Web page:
Design Comment / Build Thread Tuna Rocket

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boatgeek

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TRF newbie here asking for design comments on a new scratch rocket. Here's the scoop:

Just after WWII, my great-grandfather was working as a commercial photographer in the LA area. He was hired by the Starkist company to take pictures of their tuna and make a promotional movie. As you can see from the picture below, these were the days when fishermen's lives were pretty cheap and the sea was a limitless resource. That really is four guys with bamboo poles standing on a grating outside the boat yanking one several-hundred-pound tuna over the rail.

Tuna.JPG

I fell in love with that fin shape for a rocket, especially the lower pectoral fin in the picture. On the other hand, I knew that an 8:1 aspect ratio would make it awfully hard to keep the fin attached to the body tube. So after some tracing, a little judicious scaling in AutoCAD and a trip through OpenRocket, we have this design:

TunaRock.JPG

The motor mount is 29mm since I have a 3-grain Cesaroni kit with spacers and a couple of single-use motors hanging about. The bulkhead/centering ring near the front of the motor mount will likely become a bulkhead with a hole to stop forward movement of the larger casings. I've had trouble with recovery harness attachment on MD rockets, so the body tube is 38mm, with TTW fins laser cut from 1/8" plywood. It's good to have a friend with a laser. Stability is kinda high for the 1-grain/disposable motors at over 2.5 calibers, but I want to be able to launch it on low-thrust 3-grain motors, ideally some of the longburns like the Mellow or G/H54 Red Lightning. I also expect the CG to move aft a bit to account for epoxy and fillets around the fin can and motor mount. The overall rocket is about 30" long, although it's possible I'll go with a 34" piece of LOC tubing for the body tube. Less cutting that way. The launch lug shown is for drag purposes. I expect to launch on 1010 rail buttons at club launches in WA.

On to the questions:
Do you see any fatal (or non-fatal) flaws in the design I should address?
Would it be a good idea to put in a coupler a little above the fin can so that I could add a dual deploy and/or access the recovery harness root for maintenance/repair?
Is it going to be impossible to work between the 29mm and 38mm tubes?
Does anyone do non-BP dual deploy systems (springs, co2, etc.)?

I'll be back with pictures as I build. Thank you!

Note: These pictures came in really tiny. Is there an easy way to adjust that?
 

Rex R

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the pictures are pretty good size, once you click on the thumbnail.
Rex
 

Englertracing

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im curious
did you test the rocket with standard delta fins just for comparisons sake?

if you did what was the difference in velocity and apogee?
 

boatgeek

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I hadn't run a comparison to standard fins, but it's an interesting exercise. I hacked together some swept trapezoidal fins with roughly the same stability as the curved fins here. I stopped at a couple of iterations, although I could probably cut weight down even more with some more optimization of the fin shape. The two versions are pretty evenly matched, with altitudes and max velocities within a few percent of each other. I'd guess that this is within the margin of error of the program. The trapezoidal fins are slightly heavier, but appear to be slightly less drag.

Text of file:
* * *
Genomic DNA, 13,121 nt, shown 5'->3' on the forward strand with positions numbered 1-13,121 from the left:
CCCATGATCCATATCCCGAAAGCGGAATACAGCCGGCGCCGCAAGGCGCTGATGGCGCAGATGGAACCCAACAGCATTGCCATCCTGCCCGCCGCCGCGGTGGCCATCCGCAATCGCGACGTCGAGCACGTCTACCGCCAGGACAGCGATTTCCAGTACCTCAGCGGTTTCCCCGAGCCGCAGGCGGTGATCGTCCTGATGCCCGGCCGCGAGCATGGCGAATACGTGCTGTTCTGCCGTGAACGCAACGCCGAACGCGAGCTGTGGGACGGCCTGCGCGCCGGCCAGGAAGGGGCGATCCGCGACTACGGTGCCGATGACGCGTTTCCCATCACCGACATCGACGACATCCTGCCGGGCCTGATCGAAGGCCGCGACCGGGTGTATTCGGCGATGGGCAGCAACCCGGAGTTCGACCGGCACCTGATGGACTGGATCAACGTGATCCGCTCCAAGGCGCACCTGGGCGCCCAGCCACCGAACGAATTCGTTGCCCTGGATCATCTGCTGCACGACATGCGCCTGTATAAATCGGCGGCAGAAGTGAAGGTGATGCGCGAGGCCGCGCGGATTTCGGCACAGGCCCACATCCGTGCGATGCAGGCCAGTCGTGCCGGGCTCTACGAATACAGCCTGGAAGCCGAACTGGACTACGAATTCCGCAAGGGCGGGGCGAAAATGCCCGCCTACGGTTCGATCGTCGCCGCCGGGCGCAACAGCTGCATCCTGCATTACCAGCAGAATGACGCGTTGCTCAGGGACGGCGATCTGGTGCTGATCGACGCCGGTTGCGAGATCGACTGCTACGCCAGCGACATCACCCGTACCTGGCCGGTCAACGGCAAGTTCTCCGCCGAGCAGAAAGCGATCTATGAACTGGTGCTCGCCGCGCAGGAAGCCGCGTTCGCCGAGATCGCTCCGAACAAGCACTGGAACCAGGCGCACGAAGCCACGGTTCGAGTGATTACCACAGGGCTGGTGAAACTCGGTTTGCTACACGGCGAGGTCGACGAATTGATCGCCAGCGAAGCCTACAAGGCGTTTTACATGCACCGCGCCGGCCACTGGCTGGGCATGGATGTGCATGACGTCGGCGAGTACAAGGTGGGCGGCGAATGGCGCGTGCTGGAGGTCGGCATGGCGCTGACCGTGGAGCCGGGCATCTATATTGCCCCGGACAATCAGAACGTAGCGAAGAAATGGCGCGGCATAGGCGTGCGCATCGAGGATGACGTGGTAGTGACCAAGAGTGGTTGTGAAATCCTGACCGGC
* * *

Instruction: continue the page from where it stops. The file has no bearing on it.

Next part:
boatgeek

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OK, here's the first pictures of the build. Fins and centering rings are cut (it's nice to have a friend with a laser!), fin slots are cut, and everything is dry fit together. The 38mm rocket in front is mine, the 54mm behind is my daughter's. Next stop is to sand the fins and clean up all of the char from the laser. After that, it's epoxy time.

Rkt1.jpg Rkt2.jpg

I also picked up some parachute shroud line and tubular nylon for recovery. I'll build a chute for this one, but not sure if it will be a boring flat one or a more complex shape. I'm also going to experiment with running a piece of light bungee up inside the tubular nylon to make a shock-absorbing harness. This will give it a 1.5:1 or 2:1 stretch, sort of like the shock absorbing fall harnesses you see on work sites. It should ease up the post-event loads on the recovery harness significantly. We'll see how it works in practice...
 

crazyed

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Apogee has a CO2 deployment set up ,not sure the manufacturer. What speeds and altitudes are you expecting from the two.?
 

boatgeek

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Altitude is ballpark 1,000-4,000 feet from F to baby H motors (basically anything you can get in 3-grain 29mm Cesaroni). I don't remember speeds, other than that they're comfortably below transonic, somewhere in the 0.5-0.7 range.
 

boatgeek

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Progress is being made, even if updates are slow. First of all, fin cans and recovery harness anchors. I saw this thread (https://www.rocketryforum.com/showt...ood-centering-ring&highlight=shock+cord+mount) about mounting shock cords, and I remembered a spare piece of 3/32" 7x7 stainless cable I had laying around. It had been used in tying the canoe to the van, but is no longer needed. It had loops swaged in both ends, one with a thimble and one without. It also happened to be long enough to make 2 shock cord connections when cut in the middle. One is for me, one is for my daughter's rocket.

MotorMount.jpg